Type approval testing requirements consist of specific guidelines for type and method of sampling, sampling duration, sampling volume, sample handling and enumeration. These requirements can be found on Resolution MEPC. 300(72) Code for approval of BWMS and EPA/600/R-10/146 Generic protocol for the verification of ballast water treatment technology (ETV protocol).

For those BWMSs that make use of active substances are to be operated with Maximum Allowable Discharge Concentration (MADC) limit of 0.1 ppm as TRO. Depending on the type of active substances (Chemical) in use, the treated ballast water may contain Disinfected by- Products (DBP). The concentration of the DBP’s vary with the organic and inorganic constituents of the ballast water. During type approval of the BWMS and assessment of environmental acceptability is conducted for the active substances. The intention is to determine if the active substances, preparation or relevant chemicals are not persistent bio accumulative and toxic (PBT). Whole Effluent Toxicity (WET) and DBP’s are tested and evaluated during the type approval process of the BWMS in accordance with Resolution MEPC.169(57) procedure for approval of ballast water management system that make use of active substances (G9).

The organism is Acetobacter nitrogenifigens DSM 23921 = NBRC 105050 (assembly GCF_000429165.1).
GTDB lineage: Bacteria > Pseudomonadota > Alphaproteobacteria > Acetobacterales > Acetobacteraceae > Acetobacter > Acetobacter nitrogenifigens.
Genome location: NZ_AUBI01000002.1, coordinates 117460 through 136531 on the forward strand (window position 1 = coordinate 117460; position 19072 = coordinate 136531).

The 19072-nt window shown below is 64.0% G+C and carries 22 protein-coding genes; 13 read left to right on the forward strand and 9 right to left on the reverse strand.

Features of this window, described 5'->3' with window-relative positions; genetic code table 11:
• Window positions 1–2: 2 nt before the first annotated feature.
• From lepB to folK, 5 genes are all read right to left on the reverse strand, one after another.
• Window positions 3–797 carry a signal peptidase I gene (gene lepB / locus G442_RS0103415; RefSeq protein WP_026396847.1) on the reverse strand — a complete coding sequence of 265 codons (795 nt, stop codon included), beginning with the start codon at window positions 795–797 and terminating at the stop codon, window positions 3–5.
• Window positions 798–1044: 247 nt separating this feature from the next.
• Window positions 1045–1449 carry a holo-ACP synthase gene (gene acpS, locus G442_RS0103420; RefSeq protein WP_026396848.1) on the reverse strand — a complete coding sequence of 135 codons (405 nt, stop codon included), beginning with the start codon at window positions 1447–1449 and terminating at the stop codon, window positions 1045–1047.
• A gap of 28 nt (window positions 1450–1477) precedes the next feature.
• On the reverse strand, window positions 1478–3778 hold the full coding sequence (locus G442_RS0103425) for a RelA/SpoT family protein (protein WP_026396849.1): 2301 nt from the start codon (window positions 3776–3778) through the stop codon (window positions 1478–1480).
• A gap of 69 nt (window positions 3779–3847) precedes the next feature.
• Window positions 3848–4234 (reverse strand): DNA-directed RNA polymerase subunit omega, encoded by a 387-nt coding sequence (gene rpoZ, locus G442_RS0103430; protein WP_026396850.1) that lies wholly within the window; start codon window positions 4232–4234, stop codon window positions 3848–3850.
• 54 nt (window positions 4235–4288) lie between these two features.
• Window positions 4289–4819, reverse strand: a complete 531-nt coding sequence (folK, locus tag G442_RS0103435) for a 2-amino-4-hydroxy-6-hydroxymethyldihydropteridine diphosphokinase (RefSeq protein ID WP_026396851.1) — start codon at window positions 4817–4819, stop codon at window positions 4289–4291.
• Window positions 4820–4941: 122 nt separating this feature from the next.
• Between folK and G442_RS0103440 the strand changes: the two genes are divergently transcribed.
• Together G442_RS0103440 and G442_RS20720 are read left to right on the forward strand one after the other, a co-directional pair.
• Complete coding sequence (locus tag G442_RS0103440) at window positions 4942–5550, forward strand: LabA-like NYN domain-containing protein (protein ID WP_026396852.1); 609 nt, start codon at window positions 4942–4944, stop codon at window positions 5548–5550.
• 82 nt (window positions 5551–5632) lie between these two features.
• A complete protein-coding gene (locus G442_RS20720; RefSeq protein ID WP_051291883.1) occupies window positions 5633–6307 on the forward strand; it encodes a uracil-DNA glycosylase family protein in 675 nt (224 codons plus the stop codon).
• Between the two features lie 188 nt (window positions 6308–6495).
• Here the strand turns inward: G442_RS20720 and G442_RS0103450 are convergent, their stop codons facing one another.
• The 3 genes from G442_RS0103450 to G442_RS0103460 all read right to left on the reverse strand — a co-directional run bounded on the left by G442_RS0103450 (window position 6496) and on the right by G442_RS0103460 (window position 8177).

Sample collection

The collection of ballast water sampling is a skilled task; ballast water may be many thousands of cubic metres in volume held in several different and often complex shaped tanks. In addition, water and the organisms in it may not be homogeneously distributed. The collection of a representative sample with minimum mortality to the organism is the key to achieve an accurate reflection of the organism count in the sample volume. All samples and analysis are carried out to determine whether a ship complies with the BWM Convention and should be performed under reliable and verified QA/QC procedures. Any method, approach or sampling procedure should be rigorously validated, and the practicability should be assessed.

Sampling directly from ballast tanks is not recommended because of the difficulties of accurate sampling from organism population known to be heterogeneous (not mixed), as is the case with ballast water tanks. In addition to allowing for the uneven distribution in ballast water tanks, obtaining representative samples directly from tanks is more challenging because of their access, shape, size and complexity. Therefore, the samples are drawn from the discharge line.

Sampling for D-2 performance standard conducted as an inline sampling at the ballast water discharge pipe. According to Resolution MEPC. 173(58) Guideline for Ballast water sampling (G2) on the sampling of ballast water sampling points should be an isokinetic pipe and valve system that allows the taking of a representative sample of ballast water from within the discharge pipe. Installation of isokinetic sampling points is of a straight section of the discharge pipe at a point where the flow in the main pipe is fully mixed and fully developed, close to the ship overboard as practicable.